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North-western view. Neuwirth 2004
North-eastern view. Luczanits 1998
Western view of the ridge with the castle ruins, the temple area and the earthern tower. Luczanits 2006
South-western view. Gerner 1982
South-western view of the temple. Luczanits 1998
South-eastern view. Luczanits 1998
Northern view showing the foundations of the site. Neuwirth 1998
North-eastern view with the vestibule. Luczanits 2003
Sculpture of Avalokiteshvara in the main niche of the temple. Luczanits 2009
Head of Avalokiteshvara seen from the gallery. Ley 2009
Construction of the gallery and the ceiling above the main niche. Neuwirth 2003
Central construction of the main room and the lantern. Neuwirth 2003

The three-storied temple of Wanla

Coordinates of the site: 34°14’57.84″ northern latitude and 76°49’51.12″ eastern longitude, at an altitude of 3186 meters.

The village of Wanla is located about 70 kilometres (airline) west of Leh at the confluence of the Valpola River and the Shillakong River. The small mountain ridge above the settlement of Wanla is dominated by the imposing ruins of an ancient castle complex on its rocky north-western side. The temple of Wanla is widely conserved in its original appearance and lies in the south-eastern part of the castle ruins. With its exposed position it is yet perceivable from a great distance. For the foundations of the temple supporting walls of dry stone masonry were built in order to obtain the necessary space for the building and its circumambulation. During the last few decades, the immediate surroundings of the site have been subject to several interventions. The temple consists of a central main room with a gallery and a lantern, three niches and a porch that opens to a small courtyard. The entrance faces north-east while the central niche is located opposite to the entrance in the south-west. If the lantern is considered as a separate storey, the temple was designed as a three-storey building with an open vestibule. Passing over three steps and through a gate with a decorated door frame the visitor enters the main room of the temple. This is square shaped and contains two lateral niches in the south-eastern and north-western parts. The height of the central apsis is slightly elevated in order that it extends into the second floor. The second floor can be accessed via the roof of the vestibule, where a door leads to the gallery. The gallery is broken by the central niche where the main sculpture of Avalokiteshvara stands. Furthermore, several lineage sculptures are situated on the gallery, but they are not following the correct order anymore. The lantern is accessible via the roof of the temple and a small door on the north-eastern. Inside the temple the walls are covered on all three floors entirely with mural paintings and, hence, cause the impression of an unvaried appearance, which can be traced back to the original moment of the tempel’s creation.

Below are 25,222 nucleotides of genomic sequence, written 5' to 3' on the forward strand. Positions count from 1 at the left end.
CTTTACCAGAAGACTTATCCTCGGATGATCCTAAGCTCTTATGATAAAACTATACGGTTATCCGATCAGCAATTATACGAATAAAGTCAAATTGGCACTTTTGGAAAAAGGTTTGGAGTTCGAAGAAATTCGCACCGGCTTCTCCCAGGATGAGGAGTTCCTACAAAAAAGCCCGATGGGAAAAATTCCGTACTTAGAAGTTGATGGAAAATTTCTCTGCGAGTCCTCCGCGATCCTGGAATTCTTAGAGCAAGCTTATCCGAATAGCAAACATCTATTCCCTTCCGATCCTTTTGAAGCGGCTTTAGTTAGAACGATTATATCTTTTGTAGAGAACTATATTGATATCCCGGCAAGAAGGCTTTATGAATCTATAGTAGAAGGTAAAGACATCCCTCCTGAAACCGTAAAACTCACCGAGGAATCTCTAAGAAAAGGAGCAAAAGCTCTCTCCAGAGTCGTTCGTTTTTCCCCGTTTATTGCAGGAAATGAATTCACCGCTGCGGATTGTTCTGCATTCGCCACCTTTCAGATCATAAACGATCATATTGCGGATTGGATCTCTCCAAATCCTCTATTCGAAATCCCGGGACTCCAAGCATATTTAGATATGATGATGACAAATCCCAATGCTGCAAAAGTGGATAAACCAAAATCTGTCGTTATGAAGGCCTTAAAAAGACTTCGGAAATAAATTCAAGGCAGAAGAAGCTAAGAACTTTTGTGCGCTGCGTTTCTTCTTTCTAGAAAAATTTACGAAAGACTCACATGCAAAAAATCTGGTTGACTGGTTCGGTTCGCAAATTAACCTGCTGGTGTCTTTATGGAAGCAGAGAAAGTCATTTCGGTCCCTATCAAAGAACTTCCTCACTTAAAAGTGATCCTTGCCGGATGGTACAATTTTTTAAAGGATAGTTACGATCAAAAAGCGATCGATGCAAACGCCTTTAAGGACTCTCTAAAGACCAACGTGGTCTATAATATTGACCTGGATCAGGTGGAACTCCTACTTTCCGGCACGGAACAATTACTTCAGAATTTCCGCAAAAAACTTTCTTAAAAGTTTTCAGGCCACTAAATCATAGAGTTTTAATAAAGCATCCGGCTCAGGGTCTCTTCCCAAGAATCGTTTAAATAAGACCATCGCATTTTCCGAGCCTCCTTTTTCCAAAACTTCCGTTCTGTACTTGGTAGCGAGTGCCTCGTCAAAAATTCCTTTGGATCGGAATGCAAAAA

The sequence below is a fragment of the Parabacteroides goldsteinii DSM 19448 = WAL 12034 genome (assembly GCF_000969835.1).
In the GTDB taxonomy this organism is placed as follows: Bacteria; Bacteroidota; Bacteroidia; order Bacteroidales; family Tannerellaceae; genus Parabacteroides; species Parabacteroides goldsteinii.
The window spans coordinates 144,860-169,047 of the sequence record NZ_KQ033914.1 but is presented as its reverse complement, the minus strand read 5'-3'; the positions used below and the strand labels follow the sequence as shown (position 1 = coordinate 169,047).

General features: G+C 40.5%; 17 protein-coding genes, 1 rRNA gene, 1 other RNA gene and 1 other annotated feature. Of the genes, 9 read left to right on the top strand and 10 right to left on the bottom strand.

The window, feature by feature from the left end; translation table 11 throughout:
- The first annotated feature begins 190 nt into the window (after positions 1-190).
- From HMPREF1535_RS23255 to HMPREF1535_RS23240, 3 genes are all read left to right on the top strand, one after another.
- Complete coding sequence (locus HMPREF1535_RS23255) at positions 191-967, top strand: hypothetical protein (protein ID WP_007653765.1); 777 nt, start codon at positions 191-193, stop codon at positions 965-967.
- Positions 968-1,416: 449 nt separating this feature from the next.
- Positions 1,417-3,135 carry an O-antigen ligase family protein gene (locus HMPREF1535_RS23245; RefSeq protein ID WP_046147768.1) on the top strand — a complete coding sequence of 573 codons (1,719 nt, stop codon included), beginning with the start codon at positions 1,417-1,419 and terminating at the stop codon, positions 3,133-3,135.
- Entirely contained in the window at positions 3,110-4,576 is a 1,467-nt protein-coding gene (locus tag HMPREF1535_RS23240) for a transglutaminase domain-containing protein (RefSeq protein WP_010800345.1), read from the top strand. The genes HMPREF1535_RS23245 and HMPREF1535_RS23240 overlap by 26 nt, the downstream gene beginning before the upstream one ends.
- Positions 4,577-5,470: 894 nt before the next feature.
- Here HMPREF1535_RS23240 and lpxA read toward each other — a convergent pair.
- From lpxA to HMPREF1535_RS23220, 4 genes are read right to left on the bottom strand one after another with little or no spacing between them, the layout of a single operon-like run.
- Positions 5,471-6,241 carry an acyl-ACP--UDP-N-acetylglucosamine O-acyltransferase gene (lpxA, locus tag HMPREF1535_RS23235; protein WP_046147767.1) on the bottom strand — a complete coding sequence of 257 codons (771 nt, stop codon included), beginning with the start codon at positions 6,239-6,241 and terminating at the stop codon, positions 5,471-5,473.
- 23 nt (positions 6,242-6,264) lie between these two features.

Also see: Dimensioned plan drawings of Wanla. Repository TU Graz, 2024.
Cf. Neuwirth & Auer 2015: The Three Storied Temple of Wanla, Buddhist Architecture in the Western Himalayas – Vol. 2, Verlag der TU Graz. Open Access E-Book. Conservation and Restoration Projects: Activities of the Achi Association in Wanla.

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